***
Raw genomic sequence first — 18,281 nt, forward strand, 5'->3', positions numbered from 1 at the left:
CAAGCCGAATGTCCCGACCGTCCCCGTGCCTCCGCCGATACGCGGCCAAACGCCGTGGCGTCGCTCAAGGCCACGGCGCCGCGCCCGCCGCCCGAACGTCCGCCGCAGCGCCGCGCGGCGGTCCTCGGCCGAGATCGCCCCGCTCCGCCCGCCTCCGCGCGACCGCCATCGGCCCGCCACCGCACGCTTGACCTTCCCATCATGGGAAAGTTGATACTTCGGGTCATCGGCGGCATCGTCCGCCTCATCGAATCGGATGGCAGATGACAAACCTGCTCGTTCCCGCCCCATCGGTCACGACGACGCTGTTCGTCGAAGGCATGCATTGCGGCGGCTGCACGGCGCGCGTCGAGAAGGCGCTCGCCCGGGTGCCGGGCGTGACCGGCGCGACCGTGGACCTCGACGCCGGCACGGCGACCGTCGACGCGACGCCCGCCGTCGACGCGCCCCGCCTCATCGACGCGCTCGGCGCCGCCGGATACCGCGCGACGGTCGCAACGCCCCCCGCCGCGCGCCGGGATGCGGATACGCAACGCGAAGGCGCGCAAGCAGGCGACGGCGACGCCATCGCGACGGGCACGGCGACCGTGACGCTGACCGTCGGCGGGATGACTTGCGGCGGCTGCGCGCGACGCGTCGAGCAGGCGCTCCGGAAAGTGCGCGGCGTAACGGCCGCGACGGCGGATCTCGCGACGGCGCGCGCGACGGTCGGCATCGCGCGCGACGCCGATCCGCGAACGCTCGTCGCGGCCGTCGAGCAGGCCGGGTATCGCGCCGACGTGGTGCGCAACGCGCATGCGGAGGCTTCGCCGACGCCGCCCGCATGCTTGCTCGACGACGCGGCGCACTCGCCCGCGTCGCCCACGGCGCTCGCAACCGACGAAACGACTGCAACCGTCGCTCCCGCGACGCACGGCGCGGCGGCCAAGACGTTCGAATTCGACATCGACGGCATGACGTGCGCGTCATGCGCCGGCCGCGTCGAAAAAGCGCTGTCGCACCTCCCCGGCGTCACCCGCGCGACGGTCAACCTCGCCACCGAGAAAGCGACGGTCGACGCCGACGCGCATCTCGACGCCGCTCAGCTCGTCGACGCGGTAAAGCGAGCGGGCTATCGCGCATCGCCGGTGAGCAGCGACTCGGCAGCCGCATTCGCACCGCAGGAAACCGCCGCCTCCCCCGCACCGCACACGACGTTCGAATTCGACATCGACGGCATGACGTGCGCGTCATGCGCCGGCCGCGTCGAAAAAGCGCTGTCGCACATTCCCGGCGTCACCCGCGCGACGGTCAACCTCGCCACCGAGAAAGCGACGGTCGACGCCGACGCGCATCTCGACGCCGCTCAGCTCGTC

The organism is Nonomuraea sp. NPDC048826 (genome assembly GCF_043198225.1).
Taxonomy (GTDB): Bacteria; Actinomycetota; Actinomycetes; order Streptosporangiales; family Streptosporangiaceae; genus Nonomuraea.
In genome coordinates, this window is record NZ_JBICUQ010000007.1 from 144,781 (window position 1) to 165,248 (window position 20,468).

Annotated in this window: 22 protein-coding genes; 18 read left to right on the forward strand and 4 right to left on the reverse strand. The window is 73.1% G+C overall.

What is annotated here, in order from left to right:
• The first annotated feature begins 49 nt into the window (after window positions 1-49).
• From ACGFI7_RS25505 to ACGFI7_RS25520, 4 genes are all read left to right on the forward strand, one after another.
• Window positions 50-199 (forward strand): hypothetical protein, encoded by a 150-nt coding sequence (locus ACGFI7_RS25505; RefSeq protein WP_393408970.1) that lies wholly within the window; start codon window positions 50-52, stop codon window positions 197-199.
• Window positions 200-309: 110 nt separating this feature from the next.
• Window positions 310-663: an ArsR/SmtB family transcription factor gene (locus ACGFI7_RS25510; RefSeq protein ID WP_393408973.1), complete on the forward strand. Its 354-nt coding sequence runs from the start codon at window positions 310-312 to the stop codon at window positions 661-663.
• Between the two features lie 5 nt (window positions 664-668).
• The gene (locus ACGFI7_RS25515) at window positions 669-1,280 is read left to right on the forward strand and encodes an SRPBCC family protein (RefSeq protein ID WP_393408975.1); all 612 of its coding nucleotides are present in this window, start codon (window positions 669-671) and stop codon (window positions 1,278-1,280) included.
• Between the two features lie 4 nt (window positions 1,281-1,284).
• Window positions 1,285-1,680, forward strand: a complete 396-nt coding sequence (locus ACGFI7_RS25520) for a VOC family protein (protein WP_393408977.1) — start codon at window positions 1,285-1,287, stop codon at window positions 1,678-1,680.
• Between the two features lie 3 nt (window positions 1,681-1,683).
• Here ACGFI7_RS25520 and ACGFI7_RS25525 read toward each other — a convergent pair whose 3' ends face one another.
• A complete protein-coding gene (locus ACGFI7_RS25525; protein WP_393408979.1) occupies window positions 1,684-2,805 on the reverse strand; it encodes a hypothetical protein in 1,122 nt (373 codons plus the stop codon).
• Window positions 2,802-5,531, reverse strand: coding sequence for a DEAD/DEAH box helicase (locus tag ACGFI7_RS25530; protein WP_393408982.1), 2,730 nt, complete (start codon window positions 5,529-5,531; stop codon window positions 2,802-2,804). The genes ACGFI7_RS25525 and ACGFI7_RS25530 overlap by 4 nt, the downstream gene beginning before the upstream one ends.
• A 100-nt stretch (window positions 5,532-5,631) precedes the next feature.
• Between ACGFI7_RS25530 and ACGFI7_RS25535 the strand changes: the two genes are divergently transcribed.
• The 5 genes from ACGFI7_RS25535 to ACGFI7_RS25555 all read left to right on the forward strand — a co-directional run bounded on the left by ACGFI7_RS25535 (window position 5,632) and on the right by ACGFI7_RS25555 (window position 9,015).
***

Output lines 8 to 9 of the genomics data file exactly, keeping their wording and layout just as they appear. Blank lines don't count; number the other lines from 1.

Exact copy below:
• The first annotated feature begins 49 nt into the window (after window positions 1-49).
• From ACGFI7_RS25505 to ACGFI7_RS25520, 4 genes are all read left to right on the forward strand, one after another.